Contact: U.S. Department of Education, 400 Maryland Avenue, S.W., Washington, DC 20202, Telephone: (800) 872-5327 Secondary Telephone: (800) 437-0833 Web Site: http://www.ed.gov Available from the website.

Keywords: Children with developmental disabilities, Children with special health care needs, Collaboration, Early childhood development, Early childhood education, Early intervention, Federal initiatives, Inclusion, Inclusive schools, Infants, Learning, Legal responsibility, Policy development, Program development, Quality assurance, Resources for professionals, Schools, Young children

PolicyLink and University of Southern California, Program for Environmental and Regional Equity. 2014–. National equity atlas. Oakland, CA: PolicyLink, 1 v.

Annotation: This tool provides data on demographic changes and racial and economic inclusion for the largest 150 regions, in all 50 states, the District of Columbia, and the United States as a whole. Contents include data summaries that provide a snapshot of how a community is doing on key indicators of demographic change and equity; charts, graphs, and maps; and stories about how local leaders are using equity data to catalyze conversations and implement equitable growth strategies and policies.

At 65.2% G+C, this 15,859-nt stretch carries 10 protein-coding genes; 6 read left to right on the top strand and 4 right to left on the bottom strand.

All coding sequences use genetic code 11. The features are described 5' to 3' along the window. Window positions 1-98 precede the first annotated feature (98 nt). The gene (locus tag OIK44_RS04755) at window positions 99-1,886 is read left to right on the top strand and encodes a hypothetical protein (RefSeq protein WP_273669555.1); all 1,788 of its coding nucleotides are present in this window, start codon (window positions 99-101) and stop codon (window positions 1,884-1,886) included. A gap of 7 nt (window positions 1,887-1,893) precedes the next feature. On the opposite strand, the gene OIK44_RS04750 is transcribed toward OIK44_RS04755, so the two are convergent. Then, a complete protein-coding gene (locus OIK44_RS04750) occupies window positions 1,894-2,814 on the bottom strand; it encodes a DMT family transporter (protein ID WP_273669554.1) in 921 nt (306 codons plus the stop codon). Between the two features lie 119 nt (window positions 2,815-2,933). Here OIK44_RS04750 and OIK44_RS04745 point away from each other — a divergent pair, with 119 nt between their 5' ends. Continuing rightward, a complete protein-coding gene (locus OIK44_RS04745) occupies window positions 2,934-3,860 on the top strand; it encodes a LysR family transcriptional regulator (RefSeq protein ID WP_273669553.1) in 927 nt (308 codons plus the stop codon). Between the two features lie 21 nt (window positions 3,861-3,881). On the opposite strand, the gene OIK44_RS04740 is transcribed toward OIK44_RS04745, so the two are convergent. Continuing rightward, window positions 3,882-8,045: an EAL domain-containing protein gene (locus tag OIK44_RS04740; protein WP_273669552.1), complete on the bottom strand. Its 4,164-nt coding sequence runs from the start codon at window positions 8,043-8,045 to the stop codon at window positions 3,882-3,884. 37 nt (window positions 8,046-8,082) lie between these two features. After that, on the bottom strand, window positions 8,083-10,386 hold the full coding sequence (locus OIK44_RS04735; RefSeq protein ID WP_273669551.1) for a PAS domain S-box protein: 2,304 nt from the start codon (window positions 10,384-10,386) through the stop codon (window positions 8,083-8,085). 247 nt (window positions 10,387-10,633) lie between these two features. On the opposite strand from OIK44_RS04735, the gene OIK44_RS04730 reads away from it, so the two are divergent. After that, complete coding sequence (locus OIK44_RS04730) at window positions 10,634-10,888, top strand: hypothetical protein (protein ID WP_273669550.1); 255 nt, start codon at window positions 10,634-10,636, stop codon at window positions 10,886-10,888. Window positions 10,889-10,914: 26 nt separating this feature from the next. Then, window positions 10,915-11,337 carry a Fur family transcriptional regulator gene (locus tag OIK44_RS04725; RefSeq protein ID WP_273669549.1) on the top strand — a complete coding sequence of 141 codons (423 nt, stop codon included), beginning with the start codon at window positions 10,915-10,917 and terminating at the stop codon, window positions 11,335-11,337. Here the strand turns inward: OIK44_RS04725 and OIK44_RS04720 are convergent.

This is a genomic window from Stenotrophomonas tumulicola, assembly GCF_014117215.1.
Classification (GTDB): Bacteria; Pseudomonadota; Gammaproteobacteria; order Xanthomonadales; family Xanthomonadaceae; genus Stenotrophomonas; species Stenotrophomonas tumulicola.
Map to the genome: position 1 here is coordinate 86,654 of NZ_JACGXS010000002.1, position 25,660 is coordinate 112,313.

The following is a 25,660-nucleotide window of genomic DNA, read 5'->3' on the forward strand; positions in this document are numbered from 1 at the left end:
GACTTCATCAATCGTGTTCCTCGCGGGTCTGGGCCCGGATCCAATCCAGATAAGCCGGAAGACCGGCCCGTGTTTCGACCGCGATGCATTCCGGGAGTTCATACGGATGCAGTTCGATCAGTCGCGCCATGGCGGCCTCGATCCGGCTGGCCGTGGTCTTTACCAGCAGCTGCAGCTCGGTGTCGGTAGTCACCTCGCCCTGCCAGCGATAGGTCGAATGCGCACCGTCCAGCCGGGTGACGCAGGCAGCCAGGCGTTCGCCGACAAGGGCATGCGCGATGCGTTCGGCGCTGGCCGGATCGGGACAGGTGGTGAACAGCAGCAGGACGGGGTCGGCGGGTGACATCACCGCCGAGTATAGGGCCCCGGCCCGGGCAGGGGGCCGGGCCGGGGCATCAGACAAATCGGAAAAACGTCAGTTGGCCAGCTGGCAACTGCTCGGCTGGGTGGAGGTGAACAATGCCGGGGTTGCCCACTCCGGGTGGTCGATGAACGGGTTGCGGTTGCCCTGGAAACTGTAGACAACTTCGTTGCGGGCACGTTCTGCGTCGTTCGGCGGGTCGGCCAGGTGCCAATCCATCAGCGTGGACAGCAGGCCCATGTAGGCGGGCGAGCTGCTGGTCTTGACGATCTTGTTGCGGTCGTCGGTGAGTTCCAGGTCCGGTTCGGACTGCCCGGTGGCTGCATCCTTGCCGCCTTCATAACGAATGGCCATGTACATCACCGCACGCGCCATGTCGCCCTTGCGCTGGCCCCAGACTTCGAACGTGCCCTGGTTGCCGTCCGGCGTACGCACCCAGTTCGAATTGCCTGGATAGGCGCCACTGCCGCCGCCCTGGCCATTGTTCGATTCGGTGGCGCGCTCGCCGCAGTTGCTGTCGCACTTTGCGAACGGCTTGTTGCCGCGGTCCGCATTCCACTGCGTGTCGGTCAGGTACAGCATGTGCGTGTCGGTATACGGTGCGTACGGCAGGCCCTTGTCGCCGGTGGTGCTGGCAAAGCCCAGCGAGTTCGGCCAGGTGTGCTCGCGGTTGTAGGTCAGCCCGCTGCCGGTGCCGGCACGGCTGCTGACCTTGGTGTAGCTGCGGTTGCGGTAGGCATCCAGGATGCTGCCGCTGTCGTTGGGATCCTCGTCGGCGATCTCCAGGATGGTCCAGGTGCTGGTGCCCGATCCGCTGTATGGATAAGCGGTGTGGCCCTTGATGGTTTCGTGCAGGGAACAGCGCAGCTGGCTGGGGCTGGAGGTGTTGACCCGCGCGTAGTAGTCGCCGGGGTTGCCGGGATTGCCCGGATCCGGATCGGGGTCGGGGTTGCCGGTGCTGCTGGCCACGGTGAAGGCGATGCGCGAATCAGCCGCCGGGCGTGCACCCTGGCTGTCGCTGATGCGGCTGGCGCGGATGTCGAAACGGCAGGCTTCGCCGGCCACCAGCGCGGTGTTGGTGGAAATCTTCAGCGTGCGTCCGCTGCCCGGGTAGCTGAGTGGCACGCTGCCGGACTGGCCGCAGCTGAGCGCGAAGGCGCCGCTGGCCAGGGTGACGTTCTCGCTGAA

Contact: PolicyLink, 1438 Webster Street, Suite 303, Oakland, CA 94612, Telephone: (510) 663-2333 Fax: (510) 663-9684 E-mail: info@policylink.org Web Site: http://www.policylink.org Available from the website.

Keywords: Communities, Community action, Cultural diversity, Data analysis, Economic factors, Equal opportunities, Geographic regions, Inclusion, Policy development, Racial factors, Social change, Statewide planning, Statistical data

Teaching Tolerance. 2013. Best practices: Creating an LGBT-inclusive school climate—A teaching tolerance guide for school leaders. [Montgomery, AL]: Teaching Tolerance, 5 pp.

Annotation: This guide for school leaders provides information about how to create a tolerant environment at school that is inclusive of lesbian, gay, bisexual, and transgender individuals. The guide discusses building an inclusive school climate and preventing and addressing problems (such as bullying and harassment).